40. "The analytical tools employed by mainstream economists steered them toward prioritizing efficiency over equality, market mechanisms over nonmarket ones and consumers over producers." These all seem to be false contrasts. Consider what goes into assessing the most efficient car. You will have to account for "costs" and for "benefits" and then assess which car achieves maximizes the cost to benefit ratio. If by "benefit" all you mean is the quickest 0-60 mph acceleration, and by "cost" you mean "effort" then a gas-guzzling, smoke spewing, obnoxiously loud car may be the most "efficient" car. What this brings out is that, often, a large range of costs and benefits simply get left out of the equation. Those of us angling for equality might, for example, object that the car equation just mentioned fails to give "equal due consideration" to the costs of spewing smoke and noise and extracting and refining oil into gasoline, as well as equal due consideration to other factors for which there are costs and benefits, like ability to find parking spaces, neighborhood peace and quite, preserving native species habitats, and more. What is at issue, then, is not well-described as "efficiency vs. equality" but instead, efficient allocation of goods in such a way that gives equal respect and concern for the valid interests of all. And the success rate of economists in modeling, predicting, and achieving that goal seems rather dismal.

  41. "Can We Trust Economists?" The answer is an unequivocal "No". They have demonstrated, repeatedly and consistently, that they are untrustworthy, incompetent, and a menace to society, and it's time to stop acting as if they add any value whatsoever. The empirical data is abundant, and represents a scathing indictment of economics. There are a few exceptions among its members, of course, but the field itself is largely intellectually and morally bankrupt, and has inflicted great harm on humanity when policymakers implemented "theories" that are simply assumed true in those silly economics textbooks. Their most egregious offense was the neo-liberal economic and shareholder capitalism version of globalization that has been implemented for the past 25 years, the negative consequences of which fill the newspapers day after day, all of which was ultimately based on some ridiculously simplistic Ricardian theory of "comparative advantage". The resulting "negative externalities" are vastly larger in number than the economists expected, and we are only beginning to reckon with the consequences. The collapse of the developed world, the stunning rise of China, and the society-destabilizing levels of inequality in developed and developing countries alike have put humanity on a trajectory towards a cataclysmic outcome. And it was largely the result of economists being "useful idiots" for the elites. As a result, the survival of capitalism and democracy are now both in doubt.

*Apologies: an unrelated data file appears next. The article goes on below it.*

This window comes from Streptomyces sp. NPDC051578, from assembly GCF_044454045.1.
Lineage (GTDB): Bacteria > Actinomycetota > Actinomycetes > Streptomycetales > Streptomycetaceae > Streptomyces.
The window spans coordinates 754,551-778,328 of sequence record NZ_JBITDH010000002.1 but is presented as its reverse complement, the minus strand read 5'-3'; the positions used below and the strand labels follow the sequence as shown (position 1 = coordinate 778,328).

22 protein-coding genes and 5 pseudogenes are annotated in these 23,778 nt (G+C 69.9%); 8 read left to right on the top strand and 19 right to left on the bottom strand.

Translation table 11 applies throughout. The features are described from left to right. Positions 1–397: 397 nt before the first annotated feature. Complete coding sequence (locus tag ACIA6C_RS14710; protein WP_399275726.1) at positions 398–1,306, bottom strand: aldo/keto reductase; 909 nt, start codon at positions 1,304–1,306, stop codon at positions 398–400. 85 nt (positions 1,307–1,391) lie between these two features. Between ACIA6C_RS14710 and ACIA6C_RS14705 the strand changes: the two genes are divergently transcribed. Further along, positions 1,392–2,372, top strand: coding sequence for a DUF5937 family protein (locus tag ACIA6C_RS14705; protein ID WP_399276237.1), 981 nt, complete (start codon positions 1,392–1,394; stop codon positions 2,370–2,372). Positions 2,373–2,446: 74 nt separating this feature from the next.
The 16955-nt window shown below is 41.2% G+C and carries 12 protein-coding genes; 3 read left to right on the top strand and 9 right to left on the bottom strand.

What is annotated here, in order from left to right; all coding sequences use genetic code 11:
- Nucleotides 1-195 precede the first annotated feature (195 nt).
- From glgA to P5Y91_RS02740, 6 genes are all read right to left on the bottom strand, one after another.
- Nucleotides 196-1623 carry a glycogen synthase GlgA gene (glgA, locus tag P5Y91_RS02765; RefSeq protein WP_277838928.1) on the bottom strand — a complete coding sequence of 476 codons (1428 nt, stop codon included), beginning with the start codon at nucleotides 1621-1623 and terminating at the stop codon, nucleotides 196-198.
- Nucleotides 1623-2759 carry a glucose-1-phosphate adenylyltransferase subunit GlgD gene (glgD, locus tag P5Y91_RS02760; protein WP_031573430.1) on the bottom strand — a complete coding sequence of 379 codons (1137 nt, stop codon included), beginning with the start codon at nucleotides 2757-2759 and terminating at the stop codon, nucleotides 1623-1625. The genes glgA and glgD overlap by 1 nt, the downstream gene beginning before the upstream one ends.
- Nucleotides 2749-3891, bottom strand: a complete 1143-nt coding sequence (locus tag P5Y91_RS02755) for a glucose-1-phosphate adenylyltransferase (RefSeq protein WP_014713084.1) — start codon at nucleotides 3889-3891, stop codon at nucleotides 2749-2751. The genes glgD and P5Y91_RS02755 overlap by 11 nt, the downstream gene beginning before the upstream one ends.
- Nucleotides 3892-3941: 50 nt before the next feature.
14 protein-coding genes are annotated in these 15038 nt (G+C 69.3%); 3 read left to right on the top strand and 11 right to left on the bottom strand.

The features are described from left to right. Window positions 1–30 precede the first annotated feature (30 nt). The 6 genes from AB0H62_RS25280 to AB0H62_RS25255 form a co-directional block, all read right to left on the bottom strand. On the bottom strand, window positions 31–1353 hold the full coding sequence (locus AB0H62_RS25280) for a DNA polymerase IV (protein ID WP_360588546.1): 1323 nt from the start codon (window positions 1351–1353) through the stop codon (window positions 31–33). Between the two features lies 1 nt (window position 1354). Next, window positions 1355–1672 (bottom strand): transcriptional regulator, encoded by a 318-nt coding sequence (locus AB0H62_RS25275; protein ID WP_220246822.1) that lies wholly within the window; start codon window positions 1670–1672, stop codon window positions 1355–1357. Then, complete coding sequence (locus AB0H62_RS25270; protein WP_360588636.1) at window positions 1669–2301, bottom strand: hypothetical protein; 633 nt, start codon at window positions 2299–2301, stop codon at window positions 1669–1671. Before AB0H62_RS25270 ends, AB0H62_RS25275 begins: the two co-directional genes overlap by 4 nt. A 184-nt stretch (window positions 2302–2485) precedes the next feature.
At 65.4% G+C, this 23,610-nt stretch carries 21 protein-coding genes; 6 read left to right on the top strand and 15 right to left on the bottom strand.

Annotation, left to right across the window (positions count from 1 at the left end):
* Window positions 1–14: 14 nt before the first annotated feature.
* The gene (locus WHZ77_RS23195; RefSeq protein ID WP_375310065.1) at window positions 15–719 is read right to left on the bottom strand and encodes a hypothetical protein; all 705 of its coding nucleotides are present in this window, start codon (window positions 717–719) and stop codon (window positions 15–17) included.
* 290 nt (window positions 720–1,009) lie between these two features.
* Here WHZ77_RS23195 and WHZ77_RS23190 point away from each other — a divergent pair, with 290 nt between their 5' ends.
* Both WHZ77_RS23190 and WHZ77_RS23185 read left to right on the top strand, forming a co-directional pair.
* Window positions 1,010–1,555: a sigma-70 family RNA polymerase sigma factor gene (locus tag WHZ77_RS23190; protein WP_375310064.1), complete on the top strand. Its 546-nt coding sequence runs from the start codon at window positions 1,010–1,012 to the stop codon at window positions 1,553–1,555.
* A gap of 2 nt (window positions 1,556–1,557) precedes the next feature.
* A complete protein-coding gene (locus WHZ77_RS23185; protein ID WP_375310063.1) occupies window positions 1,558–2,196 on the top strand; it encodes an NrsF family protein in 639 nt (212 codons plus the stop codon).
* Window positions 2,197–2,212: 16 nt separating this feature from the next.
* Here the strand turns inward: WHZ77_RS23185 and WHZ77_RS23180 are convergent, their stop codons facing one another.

42. Keynesian economics is the most respectable school of economics, which says that consumer demand creates supply. Randian, Univ-of-Chicago-trained, 'free-market' sycophant economics is largely a road to unregulated ruin, especially when supplemented with its Frankenstein twin-brother 'supply-side' economics which is a demonstrated destructive fraud. Arthur Laffer, arguably the most destructive economist in American history, single-handedly providing the tax-cut strychnine to the Grand One Percenters who successfully used it to kill the middle class with since 1980. In more recent days, Laffer advised Kansas ex-Governor Sam Brownback to collapse tax rates and trickle-down on the non-rich; the state almost immediately went bankrupt. We should make a clear distinction from real academic economists and Robber Baron economists who peddle tax-cut snake oil for their billionaire employers and misanthropes. "The specific set of foolish ideas that has laid claim to the name 'supply side economics' is a crank doctrine that would have had little influence if it did not appeal to the prejudices of editors and wealthy men. — Paul Krugman "David Stockman has said that supply-side economics was merely a cover for the trickle-down approach to economic policy—what an older, less elegant generation called the horse-and-sparrow theory: If you feed the horse enough oats, some will pass through to the road for the sparrows." — John Kenneth Galbraith Economic frauds deserve public floggings.